buddha162

Anchor Trolley Advice

17 posts in this topic

I'm trying to game out an anchor trolley system for my i11s...been hoping Hobie would make a kit that's tested for their inflatables but according to Matt Miller they haven't come up with a solution they deem secure enough. I have a few glue-on D rings, along with pulleys, carabiners, paracord and bungees...the anchor itself and how to build a quick release w/float will be another project.   

 

Anyway, I'm thinking about separate fore/aft trolleys since I don't want to rub the side pontoons too much when I deploy the anchor. Question is, do I mount the trolley out towards the sides of the pontoons, or more along the top? 

 

Also, how far up the bow and stern should I place the pulleys? I figured the more towards either ends of the kayak the better, but I see many trolleys stop around 3/4 mark up towards the bow or stern. My kayak is a basically a flat board, no keel...not sure if that factors into placement of pulleys.

 

Here's a rough diagram of what I have in mind, and a shot at how the kayak sits in the water. 

 

Any input greatly appreciated!

 

anchor template 1.jpg

i11s on water.jpg

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Honestly Roger, you're overthinking this, the trolley doesn't need to be perfectly along the side of the boat. Just slap a carabiner into the "corner" D rings and make a loop of 1/4" smooth sheath line with another biner joining the ends. Then you just snap your anchor line into that. Then you just need a zigzag cleat firmly mounted somewhere near, or even on your seat.  There's really no situation where you should be dragging an anchor line under full load into position with the trolley, so the wear issue is not a big concern IMO. Worst case is after a couple of outings you will have a clearer idea of your personal needs.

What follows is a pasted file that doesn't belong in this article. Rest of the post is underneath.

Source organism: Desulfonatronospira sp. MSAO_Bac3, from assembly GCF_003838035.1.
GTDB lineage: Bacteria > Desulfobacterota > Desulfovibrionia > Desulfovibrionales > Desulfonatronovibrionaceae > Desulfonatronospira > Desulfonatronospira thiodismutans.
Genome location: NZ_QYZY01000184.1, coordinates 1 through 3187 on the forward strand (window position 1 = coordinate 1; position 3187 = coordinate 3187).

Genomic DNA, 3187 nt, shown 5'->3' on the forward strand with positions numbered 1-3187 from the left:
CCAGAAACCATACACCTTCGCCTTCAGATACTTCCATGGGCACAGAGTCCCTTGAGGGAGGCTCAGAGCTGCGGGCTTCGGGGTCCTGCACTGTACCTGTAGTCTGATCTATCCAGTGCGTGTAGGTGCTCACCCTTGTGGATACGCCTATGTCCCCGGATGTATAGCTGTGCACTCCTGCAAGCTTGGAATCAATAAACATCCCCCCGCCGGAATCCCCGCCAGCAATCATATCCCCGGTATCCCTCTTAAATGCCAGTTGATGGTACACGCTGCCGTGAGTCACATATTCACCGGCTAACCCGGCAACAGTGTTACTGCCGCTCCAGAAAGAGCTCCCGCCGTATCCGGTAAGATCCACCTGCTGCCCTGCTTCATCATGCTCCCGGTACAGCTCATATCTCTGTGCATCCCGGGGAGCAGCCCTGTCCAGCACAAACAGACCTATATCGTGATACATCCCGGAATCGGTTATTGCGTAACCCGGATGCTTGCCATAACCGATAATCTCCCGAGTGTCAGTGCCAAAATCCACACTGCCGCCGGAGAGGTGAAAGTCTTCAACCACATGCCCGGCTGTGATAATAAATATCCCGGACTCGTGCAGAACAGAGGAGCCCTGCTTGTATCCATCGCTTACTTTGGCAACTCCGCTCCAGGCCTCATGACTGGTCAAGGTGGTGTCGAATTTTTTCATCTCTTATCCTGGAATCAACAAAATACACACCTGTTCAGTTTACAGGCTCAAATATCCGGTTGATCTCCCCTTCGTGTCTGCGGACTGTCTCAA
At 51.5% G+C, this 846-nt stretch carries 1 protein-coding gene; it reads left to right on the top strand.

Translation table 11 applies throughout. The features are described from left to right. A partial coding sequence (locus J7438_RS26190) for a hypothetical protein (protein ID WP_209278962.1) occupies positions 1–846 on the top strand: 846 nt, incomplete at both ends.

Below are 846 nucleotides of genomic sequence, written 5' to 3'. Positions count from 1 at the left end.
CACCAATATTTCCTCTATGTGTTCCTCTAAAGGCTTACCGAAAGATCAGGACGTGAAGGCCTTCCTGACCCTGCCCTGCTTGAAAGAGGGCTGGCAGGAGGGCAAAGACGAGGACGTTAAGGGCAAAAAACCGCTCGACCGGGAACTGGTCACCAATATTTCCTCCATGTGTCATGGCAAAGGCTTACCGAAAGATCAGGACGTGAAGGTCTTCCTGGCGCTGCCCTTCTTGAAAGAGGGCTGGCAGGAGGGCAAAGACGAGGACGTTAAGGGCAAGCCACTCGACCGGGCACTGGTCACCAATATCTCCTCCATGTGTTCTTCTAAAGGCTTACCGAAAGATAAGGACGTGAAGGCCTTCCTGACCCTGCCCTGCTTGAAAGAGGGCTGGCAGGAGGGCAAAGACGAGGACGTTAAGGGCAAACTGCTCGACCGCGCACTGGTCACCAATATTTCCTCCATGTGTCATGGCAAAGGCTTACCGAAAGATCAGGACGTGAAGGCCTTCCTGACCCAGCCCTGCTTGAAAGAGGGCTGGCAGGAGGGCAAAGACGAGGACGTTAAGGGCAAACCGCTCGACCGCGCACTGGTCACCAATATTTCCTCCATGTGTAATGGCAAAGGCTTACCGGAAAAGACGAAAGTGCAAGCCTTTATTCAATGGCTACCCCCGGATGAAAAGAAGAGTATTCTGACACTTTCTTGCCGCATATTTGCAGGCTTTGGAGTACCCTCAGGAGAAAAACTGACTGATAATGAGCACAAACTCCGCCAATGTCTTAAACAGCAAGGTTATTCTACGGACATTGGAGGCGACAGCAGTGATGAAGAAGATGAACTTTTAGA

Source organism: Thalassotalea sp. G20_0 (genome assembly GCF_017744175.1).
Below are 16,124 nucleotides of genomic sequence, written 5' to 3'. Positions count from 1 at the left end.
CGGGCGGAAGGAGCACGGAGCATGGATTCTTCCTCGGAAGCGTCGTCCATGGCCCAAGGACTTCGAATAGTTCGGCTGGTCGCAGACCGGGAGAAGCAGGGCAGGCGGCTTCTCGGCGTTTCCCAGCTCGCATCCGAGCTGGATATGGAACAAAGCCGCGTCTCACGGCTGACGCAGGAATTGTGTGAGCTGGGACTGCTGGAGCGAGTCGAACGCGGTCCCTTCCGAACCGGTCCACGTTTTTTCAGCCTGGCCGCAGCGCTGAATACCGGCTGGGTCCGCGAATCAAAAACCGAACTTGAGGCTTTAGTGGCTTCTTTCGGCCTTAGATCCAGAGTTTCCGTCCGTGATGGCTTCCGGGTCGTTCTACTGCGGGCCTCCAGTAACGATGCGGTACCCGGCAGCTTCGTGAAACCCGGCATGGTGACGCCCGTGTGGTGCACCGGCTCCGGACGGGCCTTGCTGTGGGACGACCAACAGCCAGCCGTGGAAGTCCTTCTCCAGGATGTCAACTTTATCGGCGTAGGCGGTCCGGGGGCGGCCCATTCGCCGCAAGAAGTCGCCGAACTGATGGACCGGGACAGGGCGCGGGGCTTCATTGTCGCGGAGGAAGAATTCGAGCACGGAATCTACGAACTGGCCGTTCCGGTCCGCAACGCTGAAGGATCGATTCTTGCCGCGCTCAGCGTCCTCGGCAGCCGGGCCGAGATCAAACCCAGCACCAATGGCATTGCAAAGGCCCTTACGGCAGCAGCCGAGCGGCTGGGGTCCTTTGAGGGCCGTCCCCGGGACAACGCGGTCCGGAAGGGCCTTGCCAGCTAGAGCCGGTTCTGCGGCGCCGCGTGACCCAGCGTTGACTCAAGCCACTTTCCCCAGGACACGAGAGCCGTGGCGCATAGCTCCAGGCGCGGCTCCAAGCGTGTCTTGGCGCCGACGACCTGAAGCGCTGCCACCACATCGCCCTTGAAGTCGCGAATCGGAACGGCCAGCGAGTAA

My "no drill" trolley below with the red line works just fine, although in this shot I had not yet added the zigzag to the track.  I'll take a shot of my new anchor reel design for you, a gearhead like you will love it!

 

596132ed404fb_DSCF2967_modified_thjaws.jpg.6b7a2605bf0c1e0b119d79d96bb94fef.jpg

Edited by gellfex

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12 mins ago, gellfex said:

Honestly Roger, you're overthinking this, the trolley doesn't need to be perfectly along the side of the boat.